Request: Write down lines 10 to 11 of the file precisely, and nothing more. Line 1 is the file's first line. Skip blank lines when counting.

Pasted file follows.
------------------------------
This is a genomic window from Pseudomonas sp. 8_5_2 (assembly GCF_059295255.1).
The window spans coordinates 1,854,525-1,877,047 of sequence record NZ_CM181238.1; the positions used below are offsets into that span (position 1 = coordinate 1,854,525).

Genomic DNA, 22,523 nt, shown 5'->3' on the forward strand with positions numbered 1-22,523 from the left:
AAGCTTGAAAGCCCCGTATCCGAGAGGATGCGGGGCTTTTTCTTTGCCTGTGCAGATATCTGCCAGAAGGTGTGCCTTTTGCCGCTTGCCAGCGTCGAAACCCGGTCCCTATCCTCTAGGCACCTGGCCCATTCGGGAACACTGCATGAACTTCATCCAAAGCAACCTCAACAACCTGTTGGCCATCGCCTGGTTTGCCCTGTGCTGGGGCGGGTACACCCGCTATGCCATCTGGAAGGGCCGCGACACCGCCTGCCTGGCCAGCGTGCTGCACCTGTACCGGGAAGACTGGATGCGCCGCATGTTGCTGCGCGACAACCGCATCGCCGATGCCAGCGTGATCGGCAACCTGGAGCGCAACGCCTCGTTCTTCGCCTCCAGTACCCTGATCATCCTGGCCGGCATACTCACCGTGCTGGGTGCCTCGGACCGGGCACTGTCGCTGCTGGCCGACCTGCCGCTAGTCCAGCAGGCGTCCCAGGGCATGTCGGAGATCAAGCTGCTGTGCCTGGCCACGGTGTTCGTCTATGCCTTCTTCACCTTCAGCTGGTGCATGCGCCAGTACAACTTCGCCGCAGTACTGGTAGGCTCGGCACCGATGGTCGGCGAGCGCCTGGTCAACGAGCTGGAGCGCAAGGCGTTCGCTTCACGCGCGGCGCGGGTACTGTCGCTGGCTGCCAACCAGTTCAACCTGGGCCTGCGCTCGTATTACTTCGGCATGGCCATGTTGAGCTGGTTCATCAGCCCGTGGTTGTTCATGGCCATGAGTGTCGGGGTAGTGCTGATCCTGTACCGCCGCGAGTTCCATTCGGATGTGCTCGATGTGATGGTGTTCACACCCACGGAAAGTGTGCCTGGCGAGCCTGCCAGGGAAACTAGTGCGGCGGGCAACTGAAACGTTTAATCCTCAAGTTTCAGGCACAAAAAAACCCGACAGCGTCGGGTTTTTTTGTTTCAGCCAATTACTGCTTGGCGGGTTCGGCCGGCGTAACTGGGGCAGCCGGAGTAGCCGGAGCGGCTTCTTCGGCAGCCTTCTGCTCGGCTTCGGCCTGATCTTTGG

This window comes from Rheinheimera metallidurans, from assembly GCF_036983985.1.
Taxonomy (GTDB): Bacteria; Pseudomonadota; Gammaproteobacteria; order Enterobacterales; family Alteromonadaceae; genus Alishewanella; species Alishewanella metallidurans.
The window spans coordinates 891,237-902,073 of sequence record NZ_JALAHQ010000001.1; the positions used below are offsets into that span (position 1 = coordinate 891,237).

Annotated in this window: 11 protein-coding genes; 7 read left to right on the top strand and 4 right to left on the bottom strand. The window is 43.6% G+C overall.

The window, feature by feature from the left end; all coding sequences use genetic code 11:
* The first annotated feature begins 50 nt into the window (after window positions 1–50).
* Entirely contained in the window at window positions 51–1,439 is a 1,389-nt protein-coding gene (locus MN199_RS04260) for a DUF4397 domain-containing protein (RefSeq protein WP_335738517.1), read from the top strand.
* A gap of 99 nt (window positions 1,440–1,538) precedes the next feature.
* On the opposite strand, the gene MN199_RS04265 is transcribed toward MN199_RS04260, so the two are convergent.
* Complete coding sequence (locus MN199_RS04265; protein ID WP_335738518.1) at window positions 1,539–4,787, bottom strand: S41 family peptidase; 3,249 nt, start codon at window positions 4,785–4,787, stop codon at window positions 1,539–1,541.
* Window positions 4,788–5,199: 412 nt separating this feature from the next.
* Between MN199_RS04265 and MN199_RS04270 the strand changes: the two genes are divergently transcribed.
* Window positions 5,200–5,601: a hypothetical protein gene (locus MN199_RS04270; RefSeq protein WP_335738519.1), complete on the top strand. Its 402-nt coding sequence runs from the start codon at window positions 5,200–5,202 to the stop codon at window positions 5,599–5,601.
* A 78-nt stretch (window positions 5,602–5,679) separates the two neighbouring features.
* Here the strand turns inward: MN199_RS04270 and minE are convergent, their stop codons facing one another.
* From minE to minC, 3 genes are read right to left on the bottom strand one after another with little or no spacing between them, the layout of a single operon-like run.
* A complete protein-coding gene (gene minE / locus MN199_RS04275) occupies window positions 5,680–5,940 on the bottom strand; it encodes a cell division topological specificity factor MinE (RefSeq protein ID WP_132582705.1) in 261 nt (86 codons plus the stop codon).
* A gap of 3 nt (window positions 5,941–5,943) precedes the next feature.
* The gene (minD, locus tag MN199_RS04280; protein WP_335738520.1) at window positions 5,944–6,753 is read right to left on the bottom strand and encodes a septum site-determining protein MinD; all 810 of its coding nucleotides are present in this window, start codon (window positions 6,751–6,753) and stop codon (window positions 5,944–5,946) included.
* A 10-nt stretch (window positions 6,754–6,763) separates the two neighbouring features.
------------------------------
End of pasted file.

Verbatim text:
* The first annotated feature begins 50 nt into the window (after window positions 1–50).
* Entirely contained in the window at window positions 51–1,439 is a 1,389-nt protein-coding gene (locus MN199_RS04260) for a DUF4397 domain-containing protein (RefSeq protein WP_335738517.1), read from the top strand.